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SaaS Capital 2020 Observations and Thoughts for 2021

December 15, 2020

In last December’s recap, we said that we believed the economy and capital markets would tighten over time. We did not expect a pandemic and the suddenly volatile year we have all experienced.

Below are our observations on the SaaS and economic markets in 2020, some thoughts looking forward, and a recap of our year.

  • Q1 performance for most portfolio and prospect companies hit their original plans. Sales pipelines and cycle times were disrupted in Q2, but customers resumed purchasing in Q3, often on shorter cycles than pre-pandemic.
  • Companies with month-to-month payment terms experienced a sharp spike in churn in Q2 and were forced to offer short-term concessions to preserve long-term relationships. That said, these companies experienced a deep but relatively short V impact to revenue, with most customers returning in Q3. Companies with longer contract lengths saw only a minimal Q2 increase in churn, if at all.
  • Innovation was strongly rewarded during Q2 and Q3, and multiple portfolio companies that offered new features, modules, or options to address the pandemic enjoyed better retention and hypergrowth in sales.
  • SaaS companies, by their nature, are well-suited to a work-from-home environment, and all companies we’ve spoken to transitioned quickly and easily. Many portfolio companies have embraced remote work and now have no geographic restrictions on new hires. Customers have also transitioned to remote work, and as mentioned above, are now choosing software vendors remotely, and often in quicker processes than before.
  • The SaaS Capital Index - 113020The Paycheck Protection Program (PPP) loans were available to every one of our portfolio companies that wanted one, and all expect 90% or more of the loan to be forgiven. Software has been a bright spot in the economy through 2020. The SaaS Capital Index’s over-performance relative to the broader indices has accelerated, with the median public SaaS company valuation multiple standing at 15.6 times ARR as of November 30th, the highest ever. To date, we have not seen the public run-up cause a similar rise in private company valuations. Anecdotally, private valuations remain in their historical range of 3x to 8x ARR.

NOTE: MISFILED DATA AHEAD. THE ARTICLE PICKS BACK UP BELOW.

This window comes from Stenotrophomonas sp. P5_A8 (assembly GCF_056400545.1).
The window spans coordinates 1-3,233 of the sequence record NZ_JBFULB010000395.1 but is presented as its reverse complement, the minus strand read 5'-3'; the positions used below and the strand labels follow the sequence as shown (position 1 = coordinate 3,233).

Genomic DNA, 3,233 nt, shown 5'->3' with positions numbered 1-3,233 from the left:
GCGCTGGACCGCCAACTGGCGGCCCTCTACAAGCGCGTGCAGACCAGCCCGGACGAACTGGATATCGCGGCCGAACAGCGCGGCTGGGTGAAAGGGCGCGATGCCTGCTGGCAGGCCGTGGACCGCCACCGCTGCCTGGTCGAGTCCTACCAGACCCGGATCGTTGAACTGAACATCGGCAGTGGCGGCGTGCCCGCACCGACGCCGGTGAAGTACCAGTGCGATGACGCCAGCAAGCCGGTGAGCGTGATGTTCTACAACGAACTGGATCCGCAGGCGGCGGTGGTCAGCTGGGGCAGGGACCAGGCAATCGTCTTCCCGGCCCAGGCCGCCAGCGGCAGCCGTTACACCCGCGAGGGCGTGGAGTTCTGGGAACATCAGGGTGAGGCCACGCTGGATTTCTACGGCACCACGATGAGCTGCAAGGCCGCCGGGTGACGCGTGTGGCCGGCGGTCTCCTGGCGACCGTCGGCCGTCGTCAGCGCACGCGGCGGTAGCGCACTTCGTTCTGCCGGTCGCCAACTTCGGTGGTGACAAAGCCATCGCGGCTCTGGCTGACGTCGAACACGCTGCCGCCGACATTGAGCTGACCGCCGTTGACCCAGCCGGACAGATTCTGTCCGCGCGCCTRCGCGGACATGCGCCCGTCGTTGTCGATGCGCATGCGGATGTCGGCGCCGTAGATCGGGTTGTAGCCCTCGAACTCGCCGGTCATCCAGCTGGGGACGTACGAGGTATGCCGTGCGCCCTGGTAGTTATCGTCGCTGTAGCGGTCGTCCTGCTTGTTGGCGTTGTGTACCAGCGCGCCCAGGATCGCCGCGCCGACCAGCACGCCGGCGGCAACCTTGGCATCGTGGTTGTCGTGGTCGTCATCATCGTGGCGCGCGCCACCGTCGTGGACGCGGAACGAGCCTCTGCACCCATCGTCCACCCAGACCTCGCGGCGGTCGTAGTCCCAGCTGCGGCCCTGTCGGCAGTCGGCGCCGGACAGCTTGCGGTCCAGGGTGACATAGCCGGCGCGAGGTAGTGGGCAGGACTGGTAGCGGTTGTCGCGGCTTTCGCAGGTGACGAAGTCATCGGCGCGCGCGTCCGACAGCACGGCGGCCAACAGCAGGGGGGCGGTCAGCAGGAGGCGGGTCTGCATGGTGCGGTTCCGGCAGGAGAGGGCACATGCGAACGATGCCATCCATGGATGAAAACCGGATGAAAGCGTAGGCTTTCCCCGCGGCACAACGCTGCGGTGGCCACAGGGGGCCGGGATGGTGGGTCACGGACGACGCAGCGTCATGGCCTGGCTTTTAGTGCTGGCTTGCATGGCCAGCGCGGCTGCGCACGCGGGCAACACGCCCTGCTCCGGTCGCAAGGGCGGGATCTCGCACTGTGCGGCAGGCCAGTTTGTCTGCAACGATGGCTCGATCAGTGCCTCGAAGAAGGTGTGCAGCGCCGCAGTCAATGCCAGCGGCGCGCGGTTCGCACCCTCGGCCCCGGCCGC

• There continues to be vast amounts of private capital looking to invest in SaaS companies, which, if the public markets remain at their current levels, may eventually pull private valuation multiples up into the double digits. That said, speaking to a private equity investor last week, he said: “It’s just really hard to justify paying more than three or four years’ worth of revenue for a small, unprofitable, early-stage company, regardless of growth.”
  • With several vaccines on the horizon, we expect to see the economy stabilize in a significant way by the second half of 2021. There are theories of a repeat of last century’s “Roaring Twenties,” led by an explosion of pent-up demand in retail, hospitality, travel, and entertainment over the next several years.
  • Cloud-based software continues to expand across all industries with no indication of adoption slowing.

SaaS Capital in 2020:

  • An unintended consequence of the PPP was that our deal flow was temporarily depressed during Q2. The combination of preemptive staff reductions, an influx of cash from the government, and continued uncertainty about the length and depth of the crisis caused companies to defer making capital decisions. From conversations with VCs and PE investors, this slowdown in financings extended throughout the entire market.
  • We provided growth debt to six new companies, below our typical pace of 10 to 12 deals per year. This was both a function of the market, as mentioned above, and our own added diligence and cautiousness following the pandemic. We are pleased both with our underwriting and deal flow, as well as the quality of the companies added to the portfolio.
  • Q3 more than made up for the quiet Q2, with five portfolio companies signing LOIs to be acquired or raise equity. Importantly, none of those transactions were due to poor performance during the pandemic; all of the companies are performing well and choosing to exit or raise money for opportunistic reasons.
  • We participated in two great webinars on the impact that retention has on valuation and capital efficiency in SaaS companies, created 3 research papers on the SaaS business model and benchmarking data, and published 11 shorter blog posts on those topics as well.
  • Finally, we are just finishing up expanded research on capital efficiency. Look for that in your inbox next week.
    Always, but especially this year, we feel thankful to our portfolio company management teams, limited partner investors, industry partners, and friends. We hope you remain safe and wish you all the best of luck in 2021.

If you, or a SaaS company you know, is thinking about fundraising in 2021, please keep SaaS Capital in mind. We lend $2 million to $10 million to B2B SaaS companies with at least $250k in MRR registered and banked in the US, Canada, and the UK.

Rob Belcher

Managing Director, SaaS Capital

SaaS Capital® pioneered alternative lending to SaaS. Since 2007 we have spoken to thousands of companies, reviewed hundreds of financials, and funded 80+ companies. We can make quick decisions. The typical time from first “hello” to funding is just 5 weeks. Learn more about our philosophy.

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